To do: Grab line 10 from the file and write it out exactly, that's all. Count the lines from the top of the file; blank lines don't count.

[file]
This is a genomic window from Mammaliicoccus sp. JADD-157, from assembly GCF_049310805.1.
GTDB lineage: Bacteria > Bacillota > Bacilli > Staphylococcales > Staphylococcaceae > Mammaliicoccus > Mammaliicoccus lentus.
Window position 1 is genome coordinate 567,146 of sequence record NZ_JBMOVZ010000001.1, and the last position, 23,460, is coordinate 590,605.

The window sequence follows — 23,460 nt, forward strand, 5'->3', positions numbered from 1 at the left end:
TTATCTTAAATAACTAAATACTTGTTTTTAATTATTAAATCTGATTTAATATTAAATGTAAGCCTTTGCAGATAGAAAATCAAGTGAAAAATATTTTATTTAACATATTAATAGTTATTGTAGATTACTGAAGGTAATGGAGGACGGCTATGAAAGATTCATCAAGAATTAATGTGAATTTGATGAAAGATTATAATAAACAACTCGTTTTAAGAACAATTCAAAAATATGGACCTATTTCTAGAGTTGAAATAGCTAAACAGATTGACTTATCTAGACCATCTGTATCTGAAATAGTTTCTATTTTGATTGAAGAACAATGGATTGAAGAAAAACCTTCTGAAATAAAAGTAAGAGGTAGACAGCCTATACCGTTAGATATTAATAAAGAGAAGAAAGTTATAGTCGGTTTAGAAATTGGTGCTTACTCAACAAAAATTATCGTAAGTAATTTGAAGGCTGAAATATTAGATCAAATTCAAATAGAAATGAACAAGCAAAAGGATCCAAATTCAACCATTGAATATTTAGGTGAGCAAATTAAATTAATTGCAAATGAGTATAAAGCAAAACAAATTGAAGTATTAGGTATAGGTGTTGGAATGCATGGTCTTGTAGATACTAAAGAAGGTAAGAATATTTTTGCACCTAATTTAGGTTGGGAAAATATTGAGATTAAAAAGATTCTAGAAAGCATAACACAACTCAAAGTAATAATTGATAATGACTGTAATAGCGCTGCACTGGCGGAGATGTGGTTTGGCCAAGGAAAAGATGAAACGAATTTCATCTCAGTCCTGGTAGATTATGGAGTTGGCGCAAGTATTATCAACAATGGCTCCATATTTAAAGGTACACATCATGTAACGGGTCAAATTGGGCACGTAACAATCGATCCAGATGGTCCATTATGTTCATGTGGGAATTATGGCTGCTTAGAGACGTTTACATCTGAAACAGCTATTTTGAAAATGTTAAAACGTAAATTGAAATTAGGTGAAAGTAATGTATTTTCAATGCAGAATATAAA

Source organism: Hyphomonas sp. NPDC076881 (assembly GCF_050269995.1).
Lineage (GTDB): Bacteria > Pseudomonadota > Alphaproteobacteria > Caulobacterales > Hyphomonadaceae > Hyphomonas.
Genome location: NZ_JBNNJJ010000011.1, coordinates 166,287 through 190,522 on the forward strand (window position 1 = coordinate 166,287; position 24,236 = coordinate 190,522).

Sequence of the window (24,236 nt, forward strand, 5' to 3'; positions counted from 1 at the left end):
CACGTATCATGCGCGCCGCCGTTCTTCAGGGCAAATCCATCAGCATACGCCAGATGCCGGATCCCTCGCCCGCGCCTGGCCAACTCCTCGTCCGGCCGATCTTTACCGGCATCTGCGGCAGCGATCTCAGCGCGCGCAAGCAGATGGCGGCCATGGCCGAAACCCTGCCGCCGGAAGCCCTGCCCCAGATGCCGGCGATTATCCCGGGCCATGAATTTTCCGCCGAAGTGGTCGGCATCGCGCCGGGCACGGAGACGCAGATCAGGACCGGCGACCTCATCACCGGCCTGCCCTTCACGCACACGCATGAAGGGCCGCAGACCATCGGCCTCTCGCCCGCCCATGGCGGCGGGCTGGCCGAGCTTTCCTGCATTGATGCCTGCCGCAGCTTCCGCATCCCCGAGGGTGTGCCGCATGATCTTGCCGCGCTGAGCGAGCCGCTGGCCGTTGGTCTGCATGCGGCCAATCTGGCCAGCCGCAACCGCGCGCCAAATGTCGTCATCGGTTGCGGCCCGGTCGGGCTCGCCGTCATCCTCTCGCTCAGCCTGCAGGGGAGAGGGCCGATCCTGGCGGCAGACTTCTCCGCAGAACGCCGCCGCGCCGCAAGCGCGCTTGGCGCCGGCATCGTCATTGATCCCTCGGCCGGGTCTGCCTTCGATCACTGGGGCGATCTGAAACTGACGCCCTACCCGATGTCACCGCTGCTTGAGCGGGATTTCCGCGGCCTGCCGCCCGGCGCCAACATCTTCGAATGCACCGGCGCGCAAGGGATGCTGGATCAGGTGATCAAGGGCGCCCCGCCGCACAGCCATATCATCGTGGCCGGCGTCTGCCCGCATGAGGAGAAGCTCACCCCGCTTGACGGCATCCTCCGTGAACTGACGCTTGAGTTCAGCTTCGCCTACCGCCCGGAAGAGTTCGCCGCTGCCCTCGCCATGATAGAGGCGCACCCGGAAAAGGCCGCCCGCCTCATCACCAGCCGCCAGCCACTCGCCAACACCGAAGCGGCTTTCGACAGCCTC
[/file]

CACGTATCATGCGCGCCGCCGTTCTTCAGGGCAAATCCATCAGCATACGCCAGATGCCGGATCCCTCGCCCGCGCCTGGCCAACTCCTCGTCCGGCCGATCTTTACCGGCATCTGCGGCAGCGATCTCAGCGCGCGCAAGCAGATGGCGGCCATGGCCGAAACCCTGCCGCCGGAAGCCCTGCCCCAGATGCCGGCGATTATCCCGGGCCATGAATTTTCCGCCGAAGTGGTCGGCATCGCGCCGGGCACGGAGACGCAGATCAGGACCGGCGACCTCATCACCGGCCTGCCCTTCACGCACACGCATGAAGGGCCGCAGACCATCGGCCTCTCGCCCGCCCATGGCGGCGGGCTGGCCGAGCTTTCCTGCATTGATGCCTGCCGCAGCTTCCGCATCCCCGAGGGTGTGCCGCATGATCTTGCCGCGCTGAGCGAGCCGCTGGCCGTTGGTCTGCATGCGGCCAATCTGGCCAGCCGCAACCGCGCGCCAAATGTCGTCATCGGTTGCGGCCCGGTCGGGCTCGCCGTCATCCTCTCGCTCAGCCTGCAGGGGAGAGGGCCGATCCTGGCGGCAGACTTCTCCGCAGAACGCCGCCGCGCCGCAAGCGCGCTTGGCGCCGGCATCGTCATTGATCCCTCGGCCGGGTCTGCCTTCGATCACTGGGGCGATCTGAAACTGACGCCCTACCCGATGTCACCGCTGCTTGAGCGGGATTTCCGCGGCCTGCCGCCCGGCGCCAACATCTTCGAATGCACCGGCGCGCAAGGGATGCTGGATCAGGTGATCAAGGGCGCCCCGCCGCACAGCCATATCATCGTGGCCGGCGTCTGCCCGCATGAGGAGAAGCTCACCCCGCTTGACGGCATCCTCCGTGAACTGACGCTTGAGTTCAGCTTCGCCTACCGCCCGGAAGAGTTCGCCGCTGCCCTCGCCATGATAGAGGCGCACCCGGAAAAGGCCGCCCGCCTCATCACCAGCCGCCAGCCACTCGCCAACACCGAAGCGGCTTTCGACAGCCTC